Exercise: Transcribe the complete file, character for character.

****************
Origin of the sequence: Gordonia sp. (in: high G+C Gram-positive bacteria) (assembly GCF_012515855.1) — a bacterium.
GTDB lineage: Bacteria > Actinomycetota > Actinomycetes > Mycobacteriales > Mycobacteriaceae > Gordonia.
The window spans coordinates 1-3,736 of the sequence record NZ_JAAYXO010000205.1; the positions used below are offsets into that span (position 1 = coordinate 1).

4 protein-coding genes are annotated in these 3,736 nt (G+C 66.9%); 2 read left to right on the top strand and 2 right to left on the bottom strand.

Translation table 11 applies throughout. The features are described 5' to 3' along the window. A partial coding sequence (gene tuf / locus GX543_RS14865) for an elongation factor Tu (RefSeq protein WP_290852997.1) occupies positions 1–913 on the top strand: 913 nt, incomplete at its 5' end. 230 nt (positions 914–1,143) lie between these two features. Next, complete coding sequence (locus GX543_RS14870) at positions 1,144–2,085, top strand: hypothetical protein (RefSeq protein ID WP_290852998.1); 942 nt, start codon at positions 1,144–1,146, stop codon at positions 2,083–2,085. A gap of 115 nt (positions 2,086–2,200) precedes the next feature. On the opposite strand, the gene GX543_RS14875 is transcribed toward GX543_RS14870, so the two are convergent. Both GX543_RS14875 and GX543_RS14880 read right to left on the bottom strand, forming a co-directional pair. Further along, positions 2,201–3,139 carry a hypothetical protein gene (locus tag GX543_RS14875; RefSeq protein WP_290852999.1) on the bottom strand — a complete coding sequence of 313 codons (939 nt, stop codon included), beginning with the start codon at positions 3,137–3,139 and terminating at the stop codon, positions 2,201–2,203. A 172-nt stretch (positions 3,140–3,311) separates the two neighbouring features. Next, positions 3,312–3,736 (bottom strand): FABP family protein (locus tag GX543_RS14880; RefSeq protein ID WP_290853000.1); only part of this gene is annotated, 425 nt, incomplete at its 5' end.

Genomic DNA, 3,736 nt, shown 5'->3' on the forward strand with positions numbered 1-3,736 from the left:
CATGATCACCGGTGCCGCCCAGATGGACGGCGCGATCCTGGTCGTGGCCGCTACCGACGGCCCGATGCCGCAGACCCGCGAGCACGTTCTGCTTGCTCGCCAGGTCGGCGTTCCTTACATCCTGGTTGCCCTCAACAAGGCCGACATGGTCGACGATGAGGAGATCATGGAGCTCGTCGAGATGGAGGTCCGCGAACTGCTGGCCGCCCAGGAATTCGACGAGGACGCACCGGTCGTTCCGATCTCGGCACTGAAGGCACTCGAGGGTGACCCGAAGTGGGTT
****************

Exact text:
Origin of the sequence: Gordonia sp. (in: high G+C Gram-positive bacteria) (assembly GCF_012515855.1) — a bacterium.
GTDB lineage: Bacteria > Actinomycetota > Actinomycetes > Mycobacteriales > Mycobacteriaceae > Gordonia.
The window spans coordinates 1-3,736 of the sequence record NZ_JAAYXO010000205.1; the positions used below are offsets into that span (position 1 = coordinate 1).

4 protein-coding genes are annotated in these 3,736 nt (G+C 66.9%); 2 read left to right on the top strand and 2 right to left on the bottom strand.

Translation table 11 applies throughout. The features are described 5' to 3' along the window. A partial coding sequence (gene tuf / locus GX543_RS14865) for an elongation factor Tu (RefSeq protein WP_290852997.1) occupies positions 1–913 on the top strand: 913 nt, incomplete at its 5' end. 230 nt (positions 914–1,143) lie between these two features. Next, complete coding sequence (locus GX543_RS14870) at positions 1,144–2,085, top strand: hypothetical protein (RefSeq protein ID WP_290852998.1); 942 nt, start codon at positions 1,144–1,146, stop codon at positions 2,083–2,085. A gap of 115 nt (positions 2,086–2,200) precedes the next feature. On the opposite strand, the gene GX543_RS14875 is transcribed toward GX543_RS14870, so the two are convergent. Both GX543_RS14875 and GX543_RS14880 read right to left on the bottom strand, forming a co-directional pair. Further along, positions 2,201–3,139 carry a hypothetical protein gene (locus tag GX543_RS14875; RefSeq protein WP_290852999.1) on the bottom strand — a complete coding sequence of 313 codons (939 nt, stop codon included), beginning with the start codon at positions 3,137–3,139 and terminating at the stop codon, positions 2,201–2,203. A 172-nt stretch (positions 3,140–3,311) separates the two neighbouring features. Next, positions 3,312–3,736 (bottom strand): FABP family protein (locus tag GX543_RS14880; RefSeq protein ID WP_290853000.1); only part of this gene is annotated, 425 nt, incomplete at its 5' end.

Genomic DNA, 3,736 nt, shown 5'->3' on the forward strand with positions numbered 1-3,736 from the left:
CATGATCACCGGTGCCGCCCAGATGGACGGCGCGATCCTGGTCGTGGCCGCTACCGACGGCCCGATGCCGCAGACCCGCGAGCACGTTCTGCTTGCTCGCCAGGTCGGCGTTCCTTACATCCTGGTTGCCCTCAACAAGGCCGACATGGTCGACGATGAGGAGATCATGGAGCTCGTCGAGATGGAGGTCCGCGAACTGCTGGCCGCCCAGGAATTCGACGAGGACGCACCGGTCGTTCCGATCTCGGCACTGAAGGCACTCGAGGGTGACCCGAAGTGGGTT